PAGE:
Quality Counts

Classroom Results

Used successfully in public and private schools throughout the United States and Canada

The effectiveness of this method was documented in research conducted in five, low-income, ethnically mixed schools in a mid-sized New England urban area. The 100 poorest readers in five Title I schools were given two years of supplemental instruction using this method, in addition to classroom reading instruction, in first and second grade. At the end of second grade, 69 percent of those students were no longer in the state's remedial category on the national Degree of Reading Power (DRP) test. In the one school that tested the method in second and third grades, between 64 and 76 percent of the students in different years moved out of the remedial category according to the DRP post-test. On the state story reading test the students did even better, with successes ranging from 86 to 92 percent.

Fun Phonics materials are organized in a progression which will be familiar to teachers trained in Orton-Gillingham and other phonics-based programs. However, teachers need not be trained in phonics to use the program successfully. The comprehensive and easy-to-follow Teacher's Manuals enable the materials to be used by teachers and tutors who have not “learned the rules” of our complex language system. Teachers can rely upon the careful selection and progression of word choices, and the scripts provided, to help students recognize the patterns which underlie English.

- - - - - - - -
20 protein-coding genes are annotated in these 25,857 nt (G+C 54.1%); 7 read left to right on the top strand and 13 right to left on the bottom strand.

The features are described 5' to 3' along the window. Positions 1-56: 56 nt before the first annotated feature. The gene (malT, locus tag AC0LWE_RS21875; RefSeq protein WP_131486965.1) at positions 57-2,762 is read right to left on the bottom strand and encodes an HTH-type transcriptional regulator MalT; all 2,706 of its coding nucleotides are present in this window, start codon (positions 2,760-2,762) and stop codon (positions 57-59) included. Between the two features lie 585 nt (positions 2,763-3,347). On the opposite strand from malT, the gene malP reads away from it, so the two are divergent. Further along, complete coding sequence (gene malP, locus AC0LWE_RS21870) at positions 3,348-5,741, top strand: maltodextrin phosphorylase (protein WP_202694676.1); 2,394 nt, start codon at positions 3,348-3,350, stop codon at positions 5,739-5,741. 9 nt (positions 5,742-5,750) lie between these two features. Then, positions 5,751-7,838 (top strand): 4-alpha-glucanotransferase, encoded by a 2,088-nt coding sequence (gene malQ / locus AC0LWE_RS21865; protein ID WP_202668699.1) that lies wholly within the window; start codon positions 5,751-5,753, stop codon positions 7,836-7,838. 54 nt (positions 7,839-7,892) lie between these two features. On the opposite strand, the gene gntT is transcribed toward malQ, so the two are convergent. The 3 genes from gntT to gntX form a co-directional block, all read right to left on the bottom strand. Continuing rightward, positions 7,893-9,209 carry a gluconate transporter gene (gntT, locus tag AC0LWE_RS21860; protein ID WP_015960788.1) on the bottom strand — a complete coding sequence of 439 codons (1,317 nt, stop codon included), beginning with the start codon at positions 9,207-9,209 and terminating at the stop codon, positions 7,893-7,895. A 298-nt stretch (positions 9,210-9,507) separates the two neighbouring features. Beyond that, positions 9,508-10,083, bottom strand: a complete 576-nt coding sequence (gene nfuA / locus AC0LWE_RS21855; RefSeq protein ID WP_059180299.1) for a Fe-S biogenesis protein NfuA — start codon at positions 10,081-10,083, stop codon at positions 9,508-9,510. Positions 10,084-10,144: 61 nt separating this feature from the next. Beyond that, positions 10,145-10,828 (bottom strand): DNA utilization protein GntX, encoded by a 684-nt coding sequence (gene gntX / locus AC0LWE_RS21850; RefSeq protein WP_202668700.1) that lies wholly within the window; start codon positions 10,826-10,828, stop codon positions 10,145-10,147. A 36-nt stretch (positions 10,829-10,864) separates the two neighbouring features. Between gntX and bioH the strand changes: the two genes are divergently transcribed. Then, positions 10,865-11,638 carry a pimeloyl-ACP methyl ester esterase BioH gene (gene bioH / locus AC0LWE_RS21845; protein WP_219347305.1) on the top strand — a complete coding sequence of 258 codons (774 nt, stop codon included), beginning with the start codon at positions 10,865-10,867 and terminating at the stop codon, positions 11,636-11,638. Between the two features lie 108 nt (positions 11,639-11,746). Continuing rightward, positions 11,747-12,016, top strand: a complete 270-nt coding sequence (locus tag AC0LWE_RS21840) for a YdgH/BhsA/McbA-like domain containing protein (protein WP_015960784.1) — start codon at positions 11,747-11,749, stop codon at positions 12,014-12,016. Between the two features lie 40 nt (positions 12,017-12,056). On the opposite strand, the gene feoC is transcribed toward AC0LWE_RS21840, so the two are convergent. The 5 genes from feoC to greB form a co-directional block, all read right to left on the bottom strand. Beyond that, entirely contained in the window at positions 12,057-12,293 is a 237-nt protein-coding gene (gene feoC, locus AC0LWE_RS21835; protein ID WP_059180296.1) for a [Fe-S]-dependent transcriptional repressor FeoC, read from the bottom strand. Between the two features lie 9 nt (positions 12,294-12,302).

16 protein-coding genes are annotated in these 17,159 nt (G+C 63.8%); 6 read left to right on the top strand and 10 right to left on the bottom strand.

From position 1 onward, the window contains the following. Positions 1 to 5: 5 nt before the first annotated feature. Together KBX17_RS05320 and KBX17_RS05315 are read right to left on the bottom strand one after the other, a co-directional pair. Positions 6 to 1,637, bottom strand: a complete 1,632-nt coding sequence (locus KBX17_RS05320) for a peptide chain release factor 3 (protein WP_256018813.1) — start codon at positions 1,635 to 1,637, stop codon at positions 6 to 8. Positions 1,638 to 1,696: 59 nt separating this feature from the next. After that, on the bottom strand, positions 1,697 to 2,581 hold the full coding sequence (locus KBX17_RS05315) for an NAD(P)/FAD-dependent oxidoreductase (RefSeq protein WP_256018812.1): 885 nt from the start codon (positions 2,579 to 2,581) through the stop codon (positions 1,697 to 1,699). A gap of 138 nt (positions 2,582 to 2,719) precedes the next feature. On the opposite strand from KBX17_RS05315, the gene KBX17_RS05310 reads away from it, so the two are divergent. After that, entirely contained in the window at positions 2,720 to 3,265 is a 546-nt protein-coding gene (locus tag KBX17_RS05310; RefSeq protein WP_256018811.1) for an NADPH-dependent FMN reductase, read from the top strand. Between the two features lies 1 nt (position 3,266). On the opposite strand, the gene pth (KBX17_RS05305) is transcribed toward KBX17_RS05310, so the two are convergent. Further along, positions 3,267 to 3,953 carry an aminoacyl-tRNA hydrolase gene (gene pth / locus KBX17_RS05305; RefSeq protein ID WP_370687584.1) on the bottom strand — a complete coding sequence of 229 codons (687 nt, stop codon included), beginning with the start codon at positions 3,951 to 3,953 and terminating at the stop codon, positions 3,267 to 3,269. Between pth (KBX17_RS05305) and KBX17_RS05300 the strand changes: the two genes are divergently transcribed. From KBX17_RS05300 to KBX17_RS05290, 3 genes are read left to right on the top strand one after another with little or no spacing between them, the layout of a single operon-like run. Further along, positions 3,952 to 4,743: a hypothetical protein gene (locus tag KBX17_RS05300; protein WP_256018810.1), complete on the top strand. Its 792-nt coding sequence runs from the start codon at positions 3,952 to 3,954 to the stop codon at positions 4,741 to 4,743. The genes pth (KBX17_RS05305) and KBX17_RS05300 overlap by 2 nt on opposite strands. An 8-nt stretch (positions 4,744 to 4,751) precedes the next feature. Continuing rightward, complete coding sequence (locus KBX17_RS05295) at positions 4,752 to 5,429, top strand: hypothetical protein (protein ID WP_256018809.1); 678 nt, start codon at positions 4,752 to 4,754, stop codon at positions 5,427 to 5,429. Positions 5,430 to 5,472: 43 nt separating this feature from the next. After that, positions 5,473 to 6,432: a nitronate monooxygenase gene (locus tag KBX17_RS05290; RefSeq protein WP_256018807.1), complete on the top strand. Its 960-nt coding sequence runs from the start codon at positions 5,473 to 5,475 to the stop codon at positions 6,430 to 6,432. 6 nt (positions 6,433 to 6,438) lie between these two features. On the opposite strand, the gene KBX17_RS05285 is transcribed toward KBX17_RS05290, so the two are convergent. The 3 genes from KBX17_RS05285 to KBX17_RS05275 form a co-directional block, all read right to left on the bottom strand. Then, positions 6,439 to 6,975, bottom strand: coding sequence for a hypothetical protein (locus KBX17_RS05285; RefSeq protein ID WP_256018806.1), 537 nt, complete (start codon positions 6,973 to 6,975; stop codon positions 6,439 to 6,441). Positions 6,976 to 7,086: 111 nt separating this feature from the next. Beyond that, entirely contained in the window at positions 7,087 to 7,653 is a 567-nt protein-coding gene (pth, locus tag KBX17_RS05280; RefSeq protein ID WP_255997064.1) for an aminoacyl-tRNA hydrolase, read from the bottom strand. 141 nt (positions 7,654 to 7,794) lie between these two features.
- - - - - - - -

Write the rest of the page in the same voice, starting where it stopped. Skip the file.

These materials are often used in special education resource rooms and by private schools for children with learning disabilities. They are also well-suited for use by teachers and tutors in Response to Intervention Programs (RTI) providing small-group instruction for Tier 2 students. Use of the Gallistel-Ellis Test of Coding Skills will help focus instruction on the specific coding/decoding skills which a student in any RTI tier lacks, and will measure progress in attaining these skills.

These materials rely upon principles which are supported by recent brain research. The brain constantly searches for patterns. When it recognizes these patterns it can incorporate them and build complex frameworks which support automatic retrieval. Careful selection and presentation of the differing patterns of written English enable the struggling reader to remember and gain automaticity in this pattern recognition.